Age and Hepatitis C Increase Risk of Diabetes for Hemophilia Patients

Margarida Maia, PhD avatar

by Margarida Maia, PhD |

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Diabetes, which causes blood sugar levels to rise too high, is less likely to develop in young men with hemophilia than in the general male population, a U.S. study found.

However, the risk of diabetes rose in older patients and in those who tested positive for hepatitis C (HCV), a virus that causes inflammation in the liver and is a known risk factor for developing diabetes, researchers observed.

“Providers caring for [patients with hemophilia] should intensify diabetes screening in patients who are [60 years or older], especially when HCV positive,” the researchers wrote.

The study, “Risk of diabetes in haemophilia patients compared to clinic and non-clinic control cohorts,” was published in Haemophilia.

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Hemophilia results from mutations in genes that carry instructions for making certain clotting proteins. These genes are located in the X chromosome. Women have two X chromosomes, while men have one X and one Y chromosome. Therefore, hemophilia affects males almost exclusively, as they need only to receive one faulty X chromosome from their mother to develop the disease.

Although men with hemophilia appear to be less likely to develop diseases that affect the heart and blood vessels, aging and weight gain pose a concern as these factors can hasten bleeding complications. “Diabetes is also a concern,” the researchers wrote.

The researchers already knew the number of men with hemophilia who have diabetes is lower than the number of men with diabetes in the U.S.

But to see how the risk of diabetes could change, they looked at data from 690 men with hemophilia from four hemophilia centers across the U.S. The men had a median age of 39 and a median body mass index (BMI), a measure of body fat, of 26.2, which is overweight. More than half were considered overweight or obese.

The study also included data from two sets of 3,450 people who were matched by age and sex to hemophilia patients. One group of men had participated in the National Health and Nutrition Examination Surveys (NHANES), a series of regular surveys to monitor health status in the U.S., from 2003–2016. Those in the second group were outpatients of the Veterans Affairs Medical Center (VAMC) in San Diego from 2009–2015. Their median BMI was 27.2 and 28.3, respectively, which was higher than that of the hemophilia patients.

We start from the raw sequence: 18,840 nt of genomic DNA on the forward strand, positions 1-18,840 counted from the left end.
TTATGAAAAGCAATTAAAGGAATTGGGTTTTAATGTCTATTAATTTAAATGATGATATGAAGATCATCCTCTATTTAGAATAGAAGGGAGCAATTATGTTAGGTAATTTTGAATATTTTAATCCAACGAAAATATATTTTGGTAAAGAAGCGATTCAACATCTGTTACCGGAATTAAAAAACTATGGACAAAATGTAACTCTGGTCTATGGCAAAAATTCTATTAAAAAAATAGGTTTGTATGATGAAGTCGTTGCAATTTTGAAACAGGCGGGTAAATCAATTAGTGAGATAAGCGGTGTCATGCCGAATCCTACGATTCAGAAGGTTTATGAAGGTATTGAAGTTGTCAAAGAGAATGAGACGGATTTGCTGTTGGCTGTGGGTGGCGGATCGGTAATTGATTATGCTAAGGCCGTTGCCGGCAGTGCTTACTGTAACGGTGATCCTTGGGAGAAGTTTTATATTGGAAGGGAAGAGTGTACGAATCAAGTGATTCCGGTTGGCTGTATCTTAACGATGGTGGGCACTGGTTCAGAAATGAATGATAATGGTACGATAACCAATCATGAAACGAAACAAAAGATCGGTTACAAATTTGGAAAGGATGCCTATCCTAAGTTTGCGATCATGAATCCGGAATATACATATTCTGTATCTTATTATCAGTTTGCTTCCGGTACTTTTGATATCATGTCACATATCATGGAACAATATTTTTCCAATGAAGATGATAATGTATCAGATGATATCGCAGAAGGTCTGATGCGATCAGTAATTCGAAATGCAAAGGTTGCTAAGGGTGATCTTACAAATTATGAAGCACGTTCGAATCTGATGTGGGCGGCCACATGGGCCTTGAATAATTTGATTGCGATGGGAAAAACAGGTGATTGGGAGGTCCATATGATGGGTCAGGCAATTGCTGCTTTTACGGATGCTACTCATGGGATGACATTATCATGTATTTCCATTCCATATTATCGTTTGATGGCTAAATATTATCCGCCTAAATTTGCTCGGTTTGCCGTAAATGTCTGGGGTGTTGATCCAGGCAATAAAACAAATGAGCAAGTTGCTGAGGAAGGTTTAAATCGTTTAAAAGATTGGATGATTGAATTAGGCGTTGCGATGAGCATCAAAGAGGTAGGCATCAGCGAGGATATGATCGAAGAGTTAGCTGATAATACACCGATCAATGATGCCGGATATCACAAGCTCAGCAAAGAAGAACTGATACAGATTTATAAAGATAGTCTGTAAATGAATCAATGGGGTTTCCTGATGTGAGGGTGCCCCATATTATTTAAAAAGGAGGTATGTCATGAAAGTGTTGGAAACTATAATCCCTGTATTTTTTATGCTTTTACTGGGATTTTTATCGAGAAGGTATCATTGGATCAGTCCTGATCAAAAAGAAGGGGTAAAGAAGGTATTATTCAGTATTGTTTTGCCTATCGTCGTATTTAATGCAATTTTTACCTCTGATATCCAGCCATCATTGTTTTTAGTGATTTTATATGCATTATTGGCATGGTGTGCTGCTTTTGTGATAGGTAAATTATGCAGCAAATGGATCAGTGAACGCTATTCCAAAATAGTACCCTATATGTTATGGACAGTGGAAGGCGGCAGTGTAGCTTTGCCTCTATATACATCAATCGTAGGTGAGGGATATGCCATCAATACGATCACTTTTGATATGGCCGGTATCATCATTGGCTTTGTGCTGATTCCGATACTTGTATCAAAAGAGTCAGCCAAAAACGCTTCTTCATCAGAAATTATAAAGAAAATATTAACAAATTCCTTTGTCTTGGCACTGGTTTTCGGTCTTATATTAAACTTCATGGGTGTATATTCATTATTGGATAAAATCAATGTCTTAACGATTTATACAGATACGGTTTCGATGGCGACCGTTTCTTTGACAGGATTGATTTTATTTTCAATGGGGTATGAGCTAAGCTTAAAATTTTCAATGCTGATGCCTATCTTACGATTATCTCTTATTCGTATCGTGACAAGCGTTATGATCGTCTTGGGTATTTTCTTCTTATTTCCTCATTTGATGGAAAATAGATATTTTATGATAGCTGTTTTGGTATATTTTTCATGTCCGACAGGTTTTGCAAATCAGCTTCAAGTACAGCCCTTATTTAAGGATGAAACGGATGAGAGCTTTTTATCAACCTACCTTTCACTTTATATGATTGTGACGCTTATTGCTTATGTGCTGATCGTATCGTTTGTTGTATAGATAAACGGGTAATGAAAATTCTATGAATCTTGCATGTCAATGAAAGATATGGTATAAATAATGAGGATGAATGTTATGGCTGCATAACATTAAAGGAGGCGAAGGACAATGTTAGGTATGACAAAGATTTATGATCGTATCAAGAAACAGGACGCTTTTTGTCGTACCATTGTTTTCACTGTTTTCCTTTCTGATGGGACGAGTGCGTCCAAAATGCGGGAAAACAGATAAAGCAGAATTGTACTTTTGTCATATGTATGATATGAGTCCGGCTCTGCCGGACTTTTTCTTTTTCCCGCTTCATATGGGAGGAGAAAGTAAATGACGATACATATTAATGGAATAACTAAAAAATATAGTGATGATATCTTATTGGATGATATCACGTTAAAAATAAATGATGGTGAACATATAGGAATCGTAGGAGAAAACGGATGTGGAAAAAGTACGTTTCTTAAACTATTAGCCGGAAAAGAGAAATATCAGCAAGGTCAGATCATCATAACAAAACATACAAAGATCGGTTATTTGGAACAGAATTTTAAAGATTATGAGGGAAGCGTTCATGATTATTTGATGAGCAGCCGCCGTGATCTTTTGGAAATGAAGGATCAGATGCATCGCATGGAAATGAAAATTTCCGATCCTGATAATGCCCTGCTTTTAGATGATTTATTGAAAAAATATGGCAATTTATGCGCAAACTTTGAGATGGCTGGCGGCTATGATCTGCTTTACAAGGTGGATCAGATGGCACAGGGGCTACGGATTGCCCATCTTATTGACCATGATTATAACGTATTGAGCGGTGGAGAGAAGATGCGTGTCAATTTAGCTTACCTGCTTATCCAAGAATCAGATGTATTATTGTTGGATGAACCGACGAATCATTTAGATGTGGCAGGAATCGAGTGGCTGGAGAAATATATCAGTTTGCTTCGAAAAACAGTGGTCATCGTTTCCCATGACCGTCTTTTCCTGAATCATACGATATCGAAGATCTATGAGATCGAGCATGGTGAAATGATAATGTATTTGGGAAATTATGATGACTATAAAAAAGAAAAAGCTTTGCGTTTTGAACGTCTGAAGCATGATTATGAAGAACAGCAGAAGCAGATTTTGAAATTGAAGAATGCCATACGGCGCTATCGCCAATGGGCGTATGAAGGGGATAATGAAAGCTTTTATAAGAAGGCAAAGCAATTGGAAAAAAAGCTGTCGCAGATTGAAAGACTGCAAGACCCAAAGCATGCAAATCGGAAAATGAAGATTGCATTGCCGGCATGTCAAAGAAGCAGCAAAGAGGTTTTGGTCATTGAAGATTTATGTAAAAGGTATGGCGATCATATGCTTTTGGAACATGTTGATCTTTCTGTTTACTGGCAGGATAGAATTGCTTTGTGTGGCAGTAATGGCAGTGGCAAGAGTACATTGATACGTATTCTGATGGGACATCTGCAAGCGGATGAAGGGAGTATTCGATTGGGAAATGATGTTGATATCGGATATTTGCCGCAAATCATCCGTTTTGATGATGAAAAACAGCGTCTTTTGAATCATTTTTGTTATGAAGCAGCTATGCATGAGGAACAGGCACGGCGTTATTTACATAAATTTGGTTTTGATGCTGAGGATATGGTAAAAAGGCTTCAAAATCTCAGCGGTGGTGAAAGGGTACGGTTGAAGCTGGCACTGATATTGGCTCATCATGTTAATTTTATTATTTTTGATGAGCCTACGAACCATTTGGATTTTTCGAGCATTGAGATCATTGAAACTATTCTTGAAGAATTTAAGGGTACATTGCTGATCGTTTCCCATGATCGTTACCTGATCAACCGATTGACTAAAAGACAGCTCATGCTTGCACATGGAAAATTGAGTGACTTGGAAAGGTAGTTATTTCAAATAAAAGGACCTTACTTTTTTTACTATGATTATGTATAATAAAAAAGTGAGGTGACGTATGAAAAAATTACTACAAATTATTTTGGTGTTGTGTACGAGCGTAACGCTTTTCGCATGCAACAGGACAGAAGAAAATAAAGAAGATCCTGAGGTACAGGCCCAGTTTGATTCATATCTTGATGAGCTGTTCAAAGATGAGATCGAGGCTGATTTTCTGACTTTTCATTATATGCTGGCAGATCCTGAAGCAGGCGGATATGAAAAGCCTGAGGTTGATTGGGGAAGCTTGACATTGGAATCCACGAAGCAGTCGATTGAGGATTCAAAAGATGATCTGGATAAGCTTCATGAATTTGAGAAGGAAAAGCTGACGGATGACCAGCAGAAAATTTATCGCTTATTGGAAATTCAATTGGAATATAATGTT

Among men with hemophilia, 50 (7%) had diabetes. This was lower than the 11% seen in the NHANES group and the 19% observed in the VAMC group.

Hemophilia patients are at risk of being infected with a virus such as HCV or the human immunodeficiency virus (HIV) as a result of using contaminated plasma or clotting protein concentrates. In this study, 433 (63%) patients tested positive for HCV and 131 (19%) for HIV. These proportions were much higher than those seen in the general population.

When researchers looked at how the risk of developing diabetes changed with age, they found that it was lower in men with hemophilia than in the general population across all ages. However, for all people, there was “a slow but steady increase in the risk of diabetes with age until the mid-60s, and then a sharp increase.” This pattern was observed regardless of BMI.

Researchers then looked at how the risk of developing diabetes changed with infection status. They found that men with hemophilia who tested positive for HCV had a 3.5 times higher chance of developing diabetes than those who tested negative. This was particularly striking for patients at age 70.

Among people who tested negative for HCV, the risk of diabetes was “considerably” lower for those with hemophilia than the general population. 

“The difference persisted after controlling for BMI and age, indicating that the low risk of diabetes in [patients with hemophilia] cannot be explained by lean body mass alone,” the researchers wrote.

The researchers also found the risk of diabetes in patients who tested positive for HIV was 1.7 times higher than in those who tested negative.

“[Patient with hemophilia] are less likely than men in the general population to be afflicted by diabetes. However, an increase in diabetes risk with age was noted, especially in HCV-positive patients,” the researchers wrote.

“These findings inform clinical practice since hemophilia treatment centers are the medical home for many [patients with hemophilia],” they said.